There might be a gap in my memory; I recall saying that I would not consider Gears 4 if it did not have the Retro Lancer as a weapon you can use in the loadout menu – whether or not I said that I cannot remember. Fast forward to last week and there I was playing Gears of War 4 with the Retro Lancer in Horde mode: I think I made a good call reversing my decision to avoid this game.
Gears of War 4 is the latest Gears game, and it feels alive – alive as in there is a large active community and you will always find fresh items in-game like weapon skins and maps to enjoy as the as the game ages. Now returning to the Retro Lancer issue, I play Horde mode online more often than multiplayer – I dislike the shotgun only nonsense that goes on as the shotgun is the only effective weapon in multiplayer when everyone is popping about from cover to cover firing off shells at one another. Now the Retro Lancer is available to a couple classes in Horde mode, and what made me switch over to Gears 4 after sinking almost six years into Gears of War 3 was the fact that classes were not locked to specific characters unlike Gears of War Judgement. Similar to Gears of War 3, you pick the character you want to play and that is it – the classes are where the skills and weapons are organized, not the characters.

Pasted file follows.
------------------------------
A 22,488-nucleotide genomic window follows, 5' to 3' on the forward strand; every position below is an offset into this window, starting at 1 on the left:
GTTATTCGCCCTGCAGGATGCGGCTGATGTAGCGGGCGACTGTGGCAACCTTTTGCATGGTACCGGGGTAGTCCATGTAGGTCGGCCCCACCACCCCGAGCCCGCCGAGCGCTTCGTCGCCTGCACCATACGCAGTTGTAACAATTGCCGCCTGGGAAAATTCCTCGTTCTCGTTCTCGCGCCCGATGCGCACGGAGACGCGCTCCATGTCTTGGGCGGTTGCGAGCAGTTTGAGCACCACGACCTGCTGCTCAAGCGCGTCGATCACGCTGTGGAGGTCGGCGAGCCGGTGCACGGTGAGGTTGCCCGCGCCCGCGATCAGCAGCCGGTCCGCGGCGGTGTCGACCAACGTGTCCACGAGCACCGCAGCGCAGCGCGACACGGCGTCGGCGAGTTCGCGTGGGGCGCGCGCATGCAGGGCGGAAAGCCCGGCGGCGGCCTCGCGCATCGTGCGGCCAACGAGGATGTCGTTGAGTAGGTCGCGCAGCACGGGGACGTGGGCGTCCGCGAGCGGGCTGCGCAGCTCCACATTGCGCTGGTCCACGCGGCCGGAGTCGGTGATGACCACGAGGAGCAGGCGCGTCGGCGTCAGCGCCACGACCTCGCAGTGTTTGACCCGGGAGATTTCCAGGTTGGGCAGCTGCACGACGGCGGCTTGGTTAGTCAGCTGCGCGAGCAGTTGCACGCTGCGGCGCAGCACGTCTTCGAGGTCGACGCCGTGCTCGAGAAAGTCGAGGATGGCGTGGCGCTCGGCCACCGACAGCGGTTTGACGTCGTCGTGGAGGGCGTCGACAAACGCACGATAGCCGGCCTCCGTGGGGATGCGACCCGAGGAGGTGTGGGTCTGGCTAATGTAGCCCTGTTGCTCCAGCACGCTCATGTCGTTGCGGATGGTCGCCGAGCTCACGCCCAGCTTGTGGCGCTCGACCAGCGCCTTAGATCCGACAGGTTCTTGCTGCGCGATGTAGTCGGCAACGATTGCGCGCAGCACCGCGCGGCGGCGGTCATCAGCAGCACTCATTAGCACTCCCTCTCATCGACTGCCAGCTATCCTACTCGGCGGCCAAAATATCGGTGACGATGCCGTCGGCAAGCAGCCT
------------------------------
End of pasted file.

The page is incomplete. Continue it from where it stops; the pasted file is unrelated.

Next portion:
Thus I picked the Scout class because of the increased melee damage and the Retro Lancer and shotgun combo made me feel all warm inside – being able to choose a character from the COG list also helped. Now about two weeks in and I can honestly say that I really like this new Gears game. Foot steps this time around sound a bit more believable; previous gears games had a heavy metallic “shook, shook, shook” noise to them when you jogged and sprinted (you don’t really walk in-game, not unless you push very lightly on the controls). This time around the sound of jogging and sprinting is more akin to boots slamming down hard on pavement – something that adds to the immersion when playing.